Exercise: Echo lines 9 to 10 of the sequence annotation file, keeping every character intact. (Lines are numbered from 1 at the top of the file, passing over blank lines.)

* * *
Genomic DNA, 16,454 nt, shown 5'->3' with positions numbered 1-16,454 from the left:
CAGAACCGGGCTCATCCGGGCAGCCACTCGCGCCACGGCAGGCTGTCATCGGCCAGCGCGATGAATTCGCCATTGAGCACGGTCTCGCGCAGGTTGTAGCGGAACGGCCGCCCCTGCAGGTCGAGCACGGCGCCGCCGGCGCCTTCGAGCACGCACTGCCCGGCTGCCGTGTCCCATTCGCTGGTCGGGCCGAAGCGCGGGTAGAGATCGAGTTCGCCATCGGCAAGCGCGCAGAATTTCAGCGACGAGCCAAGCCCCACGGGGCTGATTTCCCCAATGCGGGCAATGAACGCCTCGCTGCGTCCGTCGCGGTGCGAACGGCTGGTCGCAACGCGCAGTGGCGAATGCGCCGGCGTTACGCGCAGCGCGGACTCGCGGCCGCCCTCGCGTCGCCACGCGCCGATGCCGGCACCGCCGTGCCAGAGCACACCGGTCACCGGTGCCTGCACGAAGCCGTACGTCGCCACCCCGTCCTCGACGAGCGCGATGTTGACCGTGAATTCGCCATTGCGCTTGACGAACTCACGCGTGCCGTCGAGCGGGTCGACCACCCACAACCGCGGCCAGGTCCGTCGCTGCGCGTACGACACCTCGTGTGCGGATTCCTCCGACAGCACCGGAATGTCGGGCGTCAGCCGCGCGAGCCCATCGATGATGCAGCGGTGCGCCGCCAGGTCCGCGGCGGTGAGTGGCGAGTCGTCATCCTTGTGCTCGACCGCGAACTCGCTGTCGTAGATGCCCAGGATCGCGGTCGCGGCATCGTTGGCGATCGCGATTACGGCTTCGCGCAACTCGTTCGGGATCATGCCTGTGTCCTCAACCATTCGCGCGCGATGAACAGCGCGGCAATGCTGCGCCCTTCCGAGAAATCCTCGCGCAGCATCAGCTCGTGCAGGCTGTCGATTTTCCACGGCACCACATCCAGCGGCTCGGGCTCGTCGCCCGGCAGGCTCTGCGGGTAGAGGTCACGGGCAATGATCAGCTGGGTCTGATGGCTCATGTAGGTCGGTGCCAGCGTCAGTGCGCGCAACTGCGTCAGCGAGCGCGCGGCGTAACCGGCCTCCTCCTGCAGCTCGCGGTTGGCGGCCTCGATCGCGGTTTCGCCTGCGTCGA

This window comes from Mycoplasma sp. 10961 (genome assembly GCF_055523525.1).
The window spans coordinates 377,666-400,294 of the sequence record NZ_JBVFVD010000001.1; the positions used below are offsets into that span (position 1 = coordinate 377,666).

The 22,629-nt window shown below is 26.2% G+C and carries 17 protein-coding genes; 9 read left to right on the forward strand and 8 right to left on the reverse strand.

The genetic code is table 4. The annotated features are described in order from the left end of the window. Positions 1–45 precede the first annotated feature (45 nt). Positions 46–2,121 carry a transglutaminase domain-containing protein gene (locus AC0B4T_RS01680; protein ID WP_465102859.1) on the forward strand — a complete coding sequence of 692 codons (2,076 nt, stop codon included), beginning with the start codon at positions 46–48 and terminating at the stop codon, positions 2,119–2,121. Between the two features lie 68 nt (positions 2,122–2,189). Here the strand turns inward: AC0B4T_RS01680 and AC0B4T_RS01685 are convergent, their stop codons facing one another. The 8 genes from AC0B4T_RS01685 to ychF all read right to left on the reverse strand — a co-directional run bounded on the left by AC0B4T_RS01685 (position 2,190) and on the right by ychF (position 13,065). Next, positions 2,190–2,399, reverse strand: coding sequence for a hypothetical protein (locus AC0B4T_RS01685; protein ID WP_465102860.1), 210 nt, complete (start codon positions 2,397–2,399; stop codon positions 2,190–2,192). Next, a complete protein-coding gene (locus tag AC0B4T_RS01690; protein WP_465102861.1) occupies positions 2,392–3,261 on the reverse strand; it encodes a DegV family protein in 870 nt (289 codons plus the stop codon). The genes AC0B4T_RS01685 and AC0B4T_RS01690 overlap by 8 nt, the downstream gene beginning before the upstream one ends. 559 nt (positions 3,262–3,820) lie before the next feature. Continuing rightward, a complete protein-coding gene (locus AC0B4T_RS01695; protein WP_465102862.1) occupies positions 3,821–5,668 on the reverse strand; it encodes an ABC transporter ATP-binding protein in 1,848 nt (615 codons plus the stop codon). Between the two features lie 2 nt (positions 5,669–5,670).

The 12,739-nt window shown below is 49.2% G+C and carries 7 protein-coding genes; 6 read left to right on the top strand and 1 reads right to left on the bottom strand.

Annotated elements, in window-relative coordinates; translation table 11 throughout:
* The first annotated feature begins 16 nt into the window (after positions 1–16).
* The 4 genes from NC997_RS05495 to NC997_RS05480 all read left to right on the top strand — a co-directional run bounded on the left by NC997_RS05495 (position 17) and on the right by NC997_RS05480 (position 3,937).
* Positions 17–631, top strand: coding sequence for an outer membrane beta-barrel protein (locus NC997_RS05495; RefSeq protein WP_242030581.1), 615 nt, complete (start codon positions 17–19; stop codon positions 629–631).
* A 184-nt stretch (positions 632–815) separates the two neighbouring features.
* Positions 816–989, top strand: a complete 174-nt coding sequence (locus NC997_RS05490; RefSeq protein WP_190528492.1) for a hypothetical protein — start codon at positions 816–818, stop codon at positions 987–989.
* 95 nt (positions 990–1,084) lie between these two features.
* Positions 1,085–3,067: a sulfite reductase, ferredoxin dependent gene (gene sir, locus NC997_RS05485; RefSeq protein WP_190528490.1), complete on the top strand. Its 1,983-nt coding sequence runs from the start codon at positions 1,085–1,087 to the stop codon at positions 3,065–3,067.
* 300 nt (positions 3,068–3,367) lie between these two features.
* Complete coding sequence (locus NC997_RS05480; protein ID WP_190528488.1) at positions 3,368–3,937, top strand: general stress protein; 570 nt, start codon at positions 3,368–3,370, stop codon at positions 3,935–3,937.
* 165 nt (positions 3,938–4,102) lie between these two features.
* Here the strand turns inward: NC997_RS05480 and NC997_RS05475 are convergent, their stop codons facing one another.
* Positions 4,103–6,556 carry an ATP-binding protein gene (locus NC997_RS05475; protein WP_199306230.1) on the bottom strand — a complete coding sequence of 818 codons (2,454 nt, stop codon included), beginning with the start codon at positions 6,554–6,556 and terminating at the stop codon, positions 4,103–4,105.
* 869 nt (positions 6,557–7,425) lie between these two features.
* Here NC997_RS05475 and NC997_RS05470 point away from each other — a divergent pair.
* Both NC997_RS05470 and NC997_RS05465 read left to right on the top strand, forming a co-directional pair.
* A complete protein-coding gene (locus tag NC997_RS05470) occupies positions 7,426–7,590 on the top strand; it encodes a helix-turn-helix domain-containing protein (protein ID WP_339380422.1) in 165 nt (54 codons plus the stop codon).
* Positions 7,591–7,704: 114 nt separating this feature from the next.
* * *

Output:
* The first annotated feature begins 16 nt into the window (after positions 1–16).
* The 4 genes from NC997_RS05495 to NC997_RS05480 all read left to right on the top strand — a co-directional run bounded on the left by NC997_RS05495 (position 17) and on the right by NC997_RS05480 (position 3,937).